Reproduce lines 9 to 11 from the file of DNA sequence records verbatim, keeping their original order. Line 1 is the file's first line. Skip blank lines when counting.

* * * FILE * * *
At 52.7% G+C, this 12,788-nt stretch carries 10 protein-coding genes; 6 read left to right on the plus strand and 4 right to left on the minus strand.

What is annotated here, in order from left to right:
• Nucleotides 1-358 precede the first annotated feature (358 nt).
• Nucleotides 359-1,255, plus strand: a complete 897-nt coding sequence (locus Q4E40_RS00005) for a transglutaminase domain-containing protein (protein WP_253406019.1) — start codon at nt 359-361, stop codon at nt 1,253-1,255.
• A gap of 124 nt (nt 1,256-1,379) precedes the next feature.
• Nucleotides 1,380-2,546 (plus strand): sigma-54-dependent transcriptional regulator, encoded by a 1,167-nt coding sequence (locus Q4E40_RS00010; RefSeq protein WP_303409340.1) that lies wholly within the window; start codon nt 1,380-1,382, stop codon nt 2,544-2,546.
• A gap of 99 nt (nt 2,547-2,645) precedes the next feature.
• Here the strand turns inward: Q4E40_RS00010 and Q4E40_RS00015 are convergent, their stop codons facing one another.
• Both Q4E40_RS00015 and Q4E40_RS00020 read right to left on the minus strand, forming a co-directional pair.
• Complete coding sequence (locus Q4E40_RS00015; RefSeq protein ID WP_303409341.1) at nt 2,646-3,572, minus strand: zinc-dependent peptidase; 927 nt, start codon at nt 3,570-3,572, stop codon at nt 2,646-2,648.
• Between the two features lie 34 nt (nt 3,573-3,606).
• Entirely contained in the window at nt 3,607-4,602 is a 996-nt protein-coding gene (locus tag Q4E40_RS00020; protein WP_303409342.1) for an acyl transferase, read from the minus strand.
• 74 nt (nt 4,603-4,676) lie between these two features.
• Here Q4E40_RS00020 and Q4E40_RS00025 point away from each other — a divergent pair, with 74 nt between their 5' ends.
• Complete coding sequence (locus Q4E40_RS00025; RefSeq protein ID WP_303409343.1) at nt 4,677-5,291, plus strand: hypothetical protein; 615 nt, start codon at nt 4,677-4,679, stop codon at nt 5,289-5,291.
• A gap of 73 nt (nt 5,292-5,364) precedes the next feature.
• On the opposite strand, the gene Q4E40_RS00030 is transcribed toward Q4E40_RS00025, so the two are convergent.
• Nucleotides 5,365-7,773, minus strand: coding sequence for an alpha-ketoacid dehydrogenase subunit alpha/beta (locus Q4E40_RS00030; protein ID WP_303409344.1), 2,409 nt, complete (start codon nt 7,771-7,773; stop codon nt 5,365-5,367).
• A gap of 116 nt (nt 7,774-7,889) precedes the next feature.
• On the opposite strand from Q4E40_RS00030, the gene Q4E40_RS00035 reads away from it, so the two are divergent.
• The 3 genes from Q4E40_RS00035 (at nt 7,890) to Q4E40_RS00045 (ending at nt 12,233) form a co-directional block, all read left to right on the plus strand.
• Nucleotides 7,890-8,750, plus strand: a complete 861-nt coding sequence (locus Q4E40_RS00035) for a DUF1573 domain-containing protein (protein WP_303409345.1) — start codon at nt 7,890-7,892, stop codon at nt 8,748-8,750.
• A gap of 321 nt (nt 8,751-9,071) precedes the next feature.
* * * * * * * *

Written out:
• Both Q4E40_RS00015 and Q4E40_RS00020 read right to left on the minus strand, forming a co-directional pair.
• Complete coding sequence (locus Q4E40_RS00015; RefSeq protein ID WP_303409341.1) at nt 2,646-3,572, minus strand: zinc-dependent peptidase; 927 nt, start codon at nt 3,570-3,572, stop codon at nt 2,646-2,648.
• Between the two features lie 34 nt (nt 3,573-3,606).